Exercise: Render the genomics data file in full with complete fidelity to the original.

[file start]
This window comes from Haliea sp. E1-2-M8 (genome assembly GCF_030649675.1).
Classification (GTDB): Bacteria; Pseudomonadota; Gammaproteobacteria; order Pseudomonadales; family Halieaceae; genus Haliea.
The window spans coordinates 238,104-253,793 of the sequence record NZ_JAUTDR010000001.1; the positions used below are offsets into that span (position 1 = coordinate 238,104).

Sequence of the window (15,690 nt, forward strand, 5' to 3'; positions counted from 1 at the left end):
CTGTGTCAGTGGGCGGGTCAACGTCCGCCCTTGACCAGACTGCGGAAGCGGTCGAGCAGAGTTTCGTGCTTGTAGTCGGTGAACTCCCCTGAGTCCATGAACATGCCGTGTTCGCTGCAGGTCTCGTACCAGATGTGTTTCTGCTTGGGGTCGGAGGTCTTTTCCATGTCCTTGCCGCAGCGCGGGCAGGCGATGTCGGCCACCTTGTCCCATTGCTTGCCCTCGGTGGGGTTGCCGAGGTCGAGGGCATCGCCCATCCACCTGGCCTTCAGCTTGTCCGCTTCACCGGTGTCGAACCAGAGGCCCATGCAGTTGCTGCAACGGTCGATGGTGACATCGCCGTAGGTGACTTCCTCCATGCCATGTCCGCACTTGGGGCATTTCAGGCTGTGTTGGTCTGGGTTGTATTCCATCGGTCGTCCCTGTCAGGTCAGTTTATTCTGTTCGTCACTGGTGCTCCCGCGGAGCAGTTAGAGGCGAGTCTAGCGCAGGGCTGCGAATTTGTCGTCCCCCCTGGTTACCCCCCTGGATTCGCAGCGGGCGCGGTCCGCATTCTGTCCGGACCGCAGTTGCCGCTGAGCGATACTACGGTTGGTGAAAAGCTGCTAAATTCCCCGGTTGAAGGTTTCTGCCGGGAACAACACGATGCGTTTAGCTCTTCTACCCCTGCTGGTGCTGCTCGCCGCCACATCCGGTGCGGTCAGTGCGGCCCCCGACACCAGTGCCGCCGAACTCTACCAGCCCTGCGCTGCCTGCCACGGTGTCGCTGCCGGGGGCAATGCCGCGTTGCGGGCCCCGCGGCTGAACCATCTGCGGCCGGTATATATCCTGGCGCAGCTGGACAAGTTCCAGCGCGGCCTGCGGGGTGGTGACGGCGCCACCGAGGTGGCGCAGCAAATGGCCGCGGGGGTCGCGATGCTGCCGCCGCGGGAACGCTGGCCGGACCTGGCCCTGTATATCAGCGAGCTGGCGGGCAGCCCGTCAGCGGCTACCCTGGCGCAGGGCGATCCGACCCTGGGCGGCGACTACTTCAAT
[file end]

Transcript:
This window comes from Haliea sp. E1-2-M8 (genome assembly GCF_030649675.1).
Classification (GTDB): Bacteria; Pseudomonadota; Gammaproteobacteria; order Pseudomonadales; family Halieaceae; genus Haliea.
The window spans coordinates 238,104-253,793 of the sequence record NZ_JAUTDR010000001.1; the positions used below are offsets into that span (position 1 = coordinate 238,104).

Sequence of the window (15,690 nt, forward strand, 5' to 3'; positions counted from 1 at the left end):
CTGTGTCAGTGGGCGGGTCAACGTCCGCCCTTGACCAGACTGCGGAAGCGGTCGAGCAGAGTTTCGTGCTTGTAGTCGGTGAACTCCCCTGAGTCCATGAACATGCCGTGTTCGCTGCAGGTCTCGTACCAGATGTGTTTCTGCTTGGGGTCGGAGGTCTTTTCCATGTCCTTGCCGCAGCGCGGGCAGGCGATGTCGGCCACCTTGTCCCATTGCTTGCCCTCGGTGGGGTTGCCGAGGTCGAGGGCATCGCCCATCCACCTGGCCTTCAGCTTGTCCGCTTCACCGGTGTCGAACCAGAGGCCCATGCAGTTGCTGCAACGGTCGATGGTGACATCGCCGTAGGTGACTTCCTCCATGCCATGTCCGCACTTGGGGCATTTCAGGCTGTGTTGGTCTGGGTTGTATTCCATCGGTCGTCCCTGTCAGGTCAGTTTATTCTGTTCGTCACTGGTGCTCCCGCGGAGCAGTTAGAGGCGAGTCTAGCGCAGGGCTGCGAATTTGTCGTCCCCCCTGGTTACCCCCCTGGATTCGCAGCGGGCGCGGTCCGCATTCTGTCCGGACCGCAGTTGCCGCTGAGCGATACTACGGTTGGTGAAAAGCTGCTAAATTCCCCGGTTGAAGGTTTCTGCCGGGAACAACACGATGCGTTTAGCTCTTCTACCCCTGCTGGTGCTGCTCGCCGCCACATCCGGTGCGGTCAGTGCGGCCCCCGACACCAGTGCCGCCGAACTCTACCAGCCCTGCGCTGCCTGCCACGGTGTCGCTGCCGGGGGCAATGCCGCGTTGCGGGCCCCGCGGCTGAACCATCTGCGGCCGGTATATATCCTGGCGCAGCTGGACAAGTTCCAGCGCGGCCTGCGGGGTGGTGACGGCGCCACCGAGGTGGCGCAGCAAATGGCCGCGGGGGTCGCGATGCTGCCGCCGCGGGAACGCTGGCCGGACCTGGCCCTGTATATCAGCGAGCTGGCGGGCAGCCCGTCAGCGGCTACCCTGGCGCAGGGCGATCCGACCCTGGGCGGCGACTACTTCAAT